While Nebraska has starting spots up for grabs at most positions, one spot that seems fairly straightforward is opposite hitter, despite the position looking completely different than one year ago.
Whitney Lauenstein led Nebraska in points last season while Lindsay Krause led all pins in hitting percentage as the two rotated at opposite hitter in a 6-2 system. Now, Lauenstein has stepped away from volleyball and Krause is training to play on the left side.
That left Nebraska with a need on the right side heading into the offseason, and Coach John Cook and his staff moved quickly to land former Florida Gator Merritt Beason in the transfer portal.
All the 6-foot-2 opposite hitter did in her first five months on campus was to earn the trust and respect of her new teammates enough to be voted a team captain alongside fellow junior Lexi Rodriguez.
Beason was an All-SEC selection last season for the Gators, averaging 3.35 kills per set on .261 hitting, 1.92 digs per set and 38 aces. She started 31 matches as a freshman as well, averaging 2.24 kills per set on .221 hitting in 2021 while earning a spot on the SEC All-Freshman Team.
Beason made a big jump from freshman to sophomore year and is looking to do the same after a full offseason in the Nebraska program.
“Volleyball-wise, I think I’ve grown a lot in passing and things of that sort,” Beason said at Big Ten Media Days. “Serve receive I would say is definitely the skill that I’ve probably grown the most in.
“But as a person and that kind of aspect of things, I think I’ve done a really good job of — everyone always talks about not being defined by your sport, and I think that’s a really hard thing to grasp and to kind of understand until you’re at the level that we’re at. And so I think that’s one thing that I’ve kind of developed the most and that I’m very, very proud of is that I’ve done a very good job of understanding how I practiced that day doesn’t determine how good of a person I am or things of that sort. And so I think I’ve grown the most in that area of my game, kind of the mental. Yes, I’m playing at a very, very high level but not letting that affect my day-to-day life.”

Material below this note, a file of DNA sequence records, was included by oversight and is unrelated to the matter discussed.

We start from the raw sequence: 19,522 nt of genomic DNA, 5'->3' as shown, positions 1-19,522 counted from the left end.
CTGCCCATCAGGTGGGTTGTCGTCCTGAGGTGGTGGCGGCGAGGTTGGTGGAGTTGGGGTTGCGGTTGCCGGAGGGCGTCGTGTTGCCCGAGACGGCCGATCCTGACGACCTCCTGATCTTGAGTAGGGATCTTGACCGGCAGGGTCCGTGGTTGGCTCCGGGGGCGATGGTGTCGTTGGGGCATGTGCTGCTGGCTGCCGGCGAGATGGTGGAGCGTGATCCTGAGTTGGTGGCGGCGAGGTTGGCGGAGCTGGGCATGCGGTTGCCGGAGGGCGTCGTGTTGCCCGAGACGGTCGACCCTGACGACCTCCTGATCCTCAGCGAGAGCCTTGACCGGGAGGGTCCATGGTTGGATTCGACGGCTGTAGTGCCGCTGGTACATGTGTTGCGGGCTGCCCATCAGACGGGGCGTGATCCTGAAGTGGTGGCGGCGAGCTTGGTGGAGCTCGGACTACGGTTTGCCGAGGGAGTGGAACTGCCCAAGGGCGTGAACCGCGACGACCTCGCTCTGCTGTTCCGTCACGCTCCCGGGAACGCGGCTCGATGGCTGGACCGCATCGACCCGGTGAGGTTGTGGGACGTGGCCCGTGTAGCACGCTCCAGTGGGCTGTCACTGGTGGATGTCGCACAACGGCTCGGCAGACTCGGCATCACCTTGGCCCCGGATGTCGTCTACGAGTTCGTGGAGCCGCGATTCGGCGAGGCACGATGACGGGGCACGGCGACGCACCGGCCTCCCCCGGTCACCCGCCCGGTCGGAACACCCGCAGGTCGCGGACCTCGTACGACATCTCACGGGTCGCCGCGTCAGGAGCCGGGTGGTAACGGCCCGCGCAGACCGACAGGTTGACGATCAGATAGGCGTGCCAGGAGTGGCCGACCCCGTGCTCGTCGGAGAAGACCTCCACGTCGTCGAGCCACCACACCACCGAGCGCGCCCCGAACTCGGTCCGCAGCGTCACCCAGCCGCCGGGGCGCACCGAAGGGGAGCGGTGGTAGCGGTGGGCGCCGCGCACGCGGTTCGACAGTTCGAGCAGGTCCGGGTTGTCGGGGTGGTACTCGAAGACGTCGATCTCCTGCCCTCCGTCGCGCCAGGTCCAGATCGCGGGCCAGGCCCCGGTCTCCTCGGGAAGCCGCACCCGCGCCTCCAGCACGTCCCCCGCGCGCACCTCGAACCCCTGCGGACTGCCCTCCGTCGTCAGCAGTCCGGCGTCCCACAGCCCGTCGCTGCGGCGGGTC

While Beason is effective at the pin, something that makes her unique is her ability to play all six rotations as an opposite hitter and provide a threat out of the back row. That’s something Cook said he hasn’t had at Nebraska before.
“That gives us the opportunity to run what’s called a true international system or what the USA team does internationally, and the men do, is to have a true opposite that hits front row and back row,” Cook said. “We’ve never done it before. I love the system. Ohio State does it. Florida did it last year with Merritt. So we’re thinking really hard about that.”
Like all of the pins on the left, Beason is competing to earn a six-rotation role, which has implications for the rest of the lineup as well.
While Beason seems like an easy pick to start, if she does take the court first on Aug. 25 she’ll have definitely earned it. Freshman opposite hitter Caroline Jurevicius, the third-ranked recruit at her position and 17th-ranked player overall according to PrepVolleyball.com, has been one of the standouts of camp according to classmate Andi Jackson.
“I would say Caroline has had so much improvement and I’m really proud of her because I know she’s been working so hard on the right side,” Jackson said. “She has improved so much since spring and she was really, really working at it during this summer.”
The daughter of former NFL wide receiver Joe Jurevicius, Jurevicius averaged 4.9 kills on .360 hitting as a senior at Notre Dame-Cathedral Latin in Chardon, Ohio. Cook said she’s made some big strides since arriving on campus in January.
“Caroline’s had some really good days,” Cook said. “She is probably the hardest hitter on our team. She’s probably the most physical blocker. She improved 300 points, I think, in Husker Power Performance Index over the summer. So she’s doing some things what were the reason we wanted to recruit her, because it’s hard to find players that can hit the ball and be that physical. She gets kills just by how hard she hits the ball.”
With Nebraska returning to a 5-1 system, expect to see one person playing the majority of the rallies on the right side rather than the two-woman rotation fans saw last season in the 6-2. Between Beason and Jurevicius, the short- and long-term futures of the opposite hitter position at Nebraska look to be quite bright.